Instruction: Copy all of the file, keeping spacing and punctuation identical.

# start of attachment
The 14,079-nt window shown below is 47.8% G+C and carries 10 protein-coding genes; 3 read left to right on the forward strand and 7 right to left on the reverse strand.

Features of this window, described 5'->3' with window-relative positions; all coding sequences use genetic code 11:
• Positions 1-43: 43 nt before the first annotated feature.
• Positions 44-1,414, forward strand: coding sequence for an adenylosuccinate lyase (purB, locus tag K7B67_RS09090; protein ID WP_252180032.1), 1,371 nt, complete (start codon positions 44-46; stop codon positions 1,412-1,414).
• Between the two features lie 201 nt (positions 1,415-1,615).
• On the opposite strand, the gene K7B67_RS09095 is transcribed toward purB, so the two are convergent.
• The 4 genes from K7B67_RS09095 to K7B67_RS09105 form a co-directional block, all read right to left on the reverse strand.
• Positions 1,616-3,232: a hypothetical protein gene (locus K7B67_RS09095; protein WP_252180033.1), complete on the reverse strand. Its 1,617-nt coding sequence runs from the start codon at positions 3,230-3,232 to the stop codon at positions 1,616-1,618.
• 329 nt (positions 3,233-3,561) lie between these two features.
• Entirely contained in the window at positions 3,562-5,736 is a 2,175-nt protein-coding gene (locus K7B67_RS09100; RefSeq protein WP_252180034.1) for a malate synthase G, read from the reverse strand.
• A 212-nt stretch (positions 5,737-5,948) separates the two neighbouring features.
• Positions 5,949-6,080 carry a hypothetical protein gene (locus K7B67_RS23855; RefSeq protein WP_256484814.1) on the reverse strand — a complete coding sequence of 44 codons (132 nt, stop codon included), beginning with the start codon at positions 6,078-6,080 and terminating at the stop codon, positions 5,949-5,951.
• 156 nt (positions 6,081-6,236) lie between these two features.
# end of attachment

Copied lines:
The 14,079-nt window shown below is 47.8% G+C and carries 10 protein-coding genes; 3 read left to right on the forward strand and 7 right to left on the reverse strand.

Features of this window, described 5'->3' with window-relative positions; all coding sequences use genetic code 11:
• Positions 1-43: 43 nt before the first annotated feature.
• Positions 44-1,414, forward strand: coding sequence for an adenylosuccinate lyase (purB, locus tag K7B67_RS09090; protein ID WP_252180032.1), 1,371 nt, complete (start codon positions 44-46; stop codon positions 1,412-1,414).
• Between the two features lie 201 nt (positions 1,415-1,615).
• On the opposite strand, the gene K7B67_RS09095 is transcribed toward purB, so the two are convergent.
• The 4 genes from K7B67_RS09095 to K7B67_RS09105 form a co-directional block, all read right to left on the reverse strand.
• Positions 1,616-3,232: a hypothetical protein gene (locus K7B67_RS09095; protein WP_252180033.1), complete on the reverse strand. Its 1,617-nt coding sequence runs from the start codon at positions 3,230-3,232 to the stop codon at positions 1,616-1,618.
• 329 nt (positions 3,233-3,561) lie between these two features.
• Entirely contained in the window at positions 3,562-5,736 is a 2,175-nt protein-coding gene (locus K7B67_RS09100; RefSeq protein WP_252180034.1) for a malate synthase G, read from the reverse strand.
• A 212-nt stretch (positions 5,737-5,948) separates the two neighbouring features.
• Positions 5,949-6,080 carry a hypothetical protein gene (locus K7B67_RS23855; RefSeq protein WP_256484814.1) on the reverse strand — a complete coding sequence of 44 codons (132 nt, stop codon included), beginning with the start codon at positions 6,078-6,080 and terminating at the stop codon, positions 5,949-5,951.
• 156 nt (positions 6,081-6,236) lie between these two features.